86
votes

ABC2 Community Farm of Hope, Prosperity and Change

Enfield, NC, United States
86
votes

ABC2 Community Farm of Hope, Prosperity and Change

Enfield, NC, United States

Our overall health outcomes have become a focal point in our rural communities of Halifax County. ABC2’s goal is to continue empowering young people to become Community Leaders/Advocates by creating a sustainable youth-led agriculture model of a Community Farm of Hope, Prosperity, Change to support youth led projects around health, economic development, and education.

The ABC2 World Changers program uses a custom designed curriculum to “empower young people by providing a life skills program that promotes positive values, healthy habits, and education through community development, culture, and awareness– resulting in real life power, World Changers as Game Changers.”

The overall Community Farm is a connector for the Access to Healthy Foods in our region. The Community Farm will serve as a place to grow, inspire, cultivate, and sustain our community through food, jobs, education, fun, and opportunity to build an innovative Food System for the community.

ABC2 is creating a Market Farm as a way for young people to obtain a lifestyle that focuses more on living off the land without making the switch to being fully reliant on farming for an income. Building a community infrastructure to be purely organic. Also, young farmers will grow individual specialized produce and edible flowers to have available at the Market Garden. ABC2 will support growing micro-greens and mushrooms as a collective community project to educate about growing produce and also teach the social enterprise of farming.

Vote for this garden
16
votes

ADSS Garden

Port Alberni, BC, Canada
16
votes

ADSS Garden

Port Alberni, BC, Canada

We took over the garden last year during Covid-19 as we could get together outside with a couple of students. We cleaned it as it was left wild since years… With the help of students who wanted to practice their French at the same time, we build a shelter and planted veggies. We paid all that investment by doing bottle drives in our community!! This year, we would love to have a water system as summers are very hot and dry here, and we also would like to have 2 picnic tables for our Cedar students ( our students with challenges), we need to raise our beds to make it easier for some of them to be able to access them, we need soil and a seeding program for our teachers to help them plant and enjoy the outsides.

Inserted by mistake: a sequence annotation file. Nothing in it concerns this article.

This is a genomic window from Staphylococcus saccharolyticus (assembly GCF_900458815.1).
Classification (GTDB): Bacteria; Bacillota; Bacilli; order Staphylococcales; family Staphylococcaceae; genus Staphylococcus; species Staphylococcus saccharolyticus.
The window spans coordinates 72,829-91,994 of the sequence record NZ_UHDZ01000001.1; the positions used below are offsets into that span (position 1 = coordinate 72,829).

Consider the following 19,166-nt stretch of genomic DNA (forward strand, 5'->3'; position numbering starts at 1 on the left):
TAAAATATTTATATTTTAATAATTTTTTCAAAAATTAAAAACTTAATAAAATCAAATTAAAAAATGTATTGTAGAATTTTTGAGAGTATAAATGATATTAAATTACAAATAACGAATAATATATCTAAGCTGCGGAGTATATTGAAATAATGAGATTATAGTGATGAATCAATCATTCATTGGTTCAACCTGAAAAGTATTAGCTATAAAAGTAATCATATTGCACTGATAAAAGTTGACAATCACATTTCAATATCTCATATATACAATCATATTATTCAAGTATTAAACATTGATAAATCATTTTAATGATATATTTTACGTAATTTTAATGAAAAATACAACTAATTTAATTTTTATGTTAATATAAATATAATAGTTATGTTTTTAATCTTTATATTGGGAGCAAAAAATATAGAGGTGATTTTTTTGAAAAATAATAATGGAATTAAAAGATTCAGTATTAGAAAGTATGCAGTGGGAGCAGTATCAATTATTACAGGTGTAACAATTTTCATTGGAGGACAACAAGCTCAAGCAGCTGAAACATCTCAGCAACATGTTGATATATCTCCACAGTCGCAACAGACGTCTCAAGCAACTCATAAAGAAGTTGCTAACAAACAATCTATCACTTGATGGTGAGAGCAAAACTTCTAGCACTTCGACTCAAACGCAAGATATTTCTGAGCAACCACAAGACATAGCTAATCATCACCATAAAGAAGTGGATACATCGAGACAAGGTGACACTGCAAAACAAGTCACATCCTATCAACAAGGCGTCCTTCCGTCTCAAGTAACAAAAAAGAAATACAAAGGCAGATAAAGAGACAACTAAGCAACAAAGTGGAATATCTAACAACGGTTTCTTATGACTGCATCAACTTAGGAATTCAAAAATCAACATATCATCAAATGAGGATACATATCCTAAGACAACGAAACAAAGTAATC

Our students love to work in the garden but it’s very challenging at the moment as it is not well adapted for them yet. We are hopeful to have a grant as I said before, all our costs are paid by bottle drives made through our small community. Thank you very much for considering helping us!

Vote for this garden
1511
votes

AfriThrive Garden

Silver Spring, MD, United States
1511
votes

AfriThrive Garden

Silver Spring, MD, United States

AfriThrive Inc, a 501(C)3 nonprofit organization dedicated to building vibrant and thriving African immigrant and minority families in the greater Baltimore-Washington D.C area through increased access to culturally appropriate healthy foods. In response to the lack of culturally appropriate healthy foods, in 2013 we started an organic community gardening program in Montgomery County, Maryland. This garden involves a network of families, growing culturally appropriate varieties of African vegetables including black nightshades (managu), spider flower (chinsaga), pumpkins leaves, jute, tomatoes, black peas, swiss chard, collards, sweet potatoes, and okra.
Our gardening became more critical during the COVID-19 pandemic, as food insecurity emerged as a major threat among immigrant populations because of the pandemic-induced business paralysis and lockdowns. Although other food pantries provide food assistance, African immigrants do not consume canned food stuff. AfriThrive garden is special because we focus on culturally appropriate foods and empower the community including children to cultivate what they eat. These vegetables are distributed through AfriThrive food pantry reaching families most affected by food insecurity. On a weekly basis, we serve about 500 families in Montgomery county. During the off season, we procure the produce food in partnership with the county government and other food providers such as the DC Central Kitchen. Within the greater Washington DC, we serve more than 1100 immigrant families.